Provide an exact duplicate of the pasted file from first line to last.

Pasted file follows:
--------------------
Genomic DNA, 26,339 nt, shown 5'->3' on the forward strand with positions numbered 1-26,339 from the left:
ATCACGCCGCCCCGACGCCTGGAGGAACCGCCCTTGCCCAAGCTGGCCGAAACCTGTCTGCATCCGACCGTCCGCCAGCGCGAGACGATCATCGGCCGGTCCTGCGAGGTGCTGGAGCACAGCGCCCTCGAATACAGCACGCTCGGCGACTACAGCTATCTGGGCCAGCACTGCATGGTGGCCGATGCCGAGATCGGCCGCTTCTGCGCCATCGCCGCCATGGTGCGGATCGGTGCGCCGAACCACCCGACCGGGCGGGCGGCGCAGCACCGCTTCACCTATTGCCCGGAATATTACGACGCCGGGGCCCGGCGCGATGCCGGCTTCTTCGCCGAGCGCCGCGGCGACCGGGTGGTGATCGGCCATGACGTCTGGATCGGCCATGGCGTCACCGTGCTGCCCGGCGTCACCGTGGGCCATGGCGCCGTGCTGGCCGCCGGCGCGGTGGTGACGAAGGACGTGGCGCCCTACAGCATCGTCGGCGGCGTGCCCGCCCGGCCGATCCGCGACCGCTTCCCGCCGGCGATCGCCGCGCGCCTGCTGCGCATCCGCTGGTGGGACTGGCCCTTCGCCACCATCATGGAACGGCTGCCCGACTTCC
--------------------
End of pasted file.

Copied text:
Genomic DNA, 26,339 nt, shown 5'->3' on the forward strand with positions numbered 1-26,339 from the left:
ATCACGCCGCCCCGACGCCTGGAGGAACCGCCCTTGCCCAAGCTGGCCGAAACCTGTCTGCATCCGACCGTCCGCCAGCGCGAGACGATCATCGGCCGGTCCTGCGAGGTGCTGGAGCACAGCGCCCTCGAATACAGCACGCTCGGCGACTACAGCTATCTGGGCCAGCACTGCATGGTGGCCGATGCCGAGATCGGCCGCTTCTGCGCCATCGCCGCCATGGTGCGGATCGGTGCGCCGAACCACCCGACCGGGCGGGCGGCGCAGCACCGCTTCACCTATTGCCCGGAATATTACGACGCCGGGGCCCGGCGCGATGCCGGCTTCTTCGCCGAGCGCCGCGGCGACCGGGTGGTGATCGGCCATGACGTCTGGATCGGCCATGGCGTCACCGTGCTGCCCGGCGTCACCGTGGGCCATGGCGCCGTGCTGGCCGCCGGCGCGGTGGTGACGAAGGACGTGGCGCCCTACAGCATCGTCGGCGGCGTGCCCGCCCGGCCGATCCGCGACCGCTTCCCGCCGGCGATCGCCGCGCGCCTGCTGCGCATCCGCTGGTGGGACTGGCCCTTCGCCACCATCATGGAACGGCTGCCCGACTTCC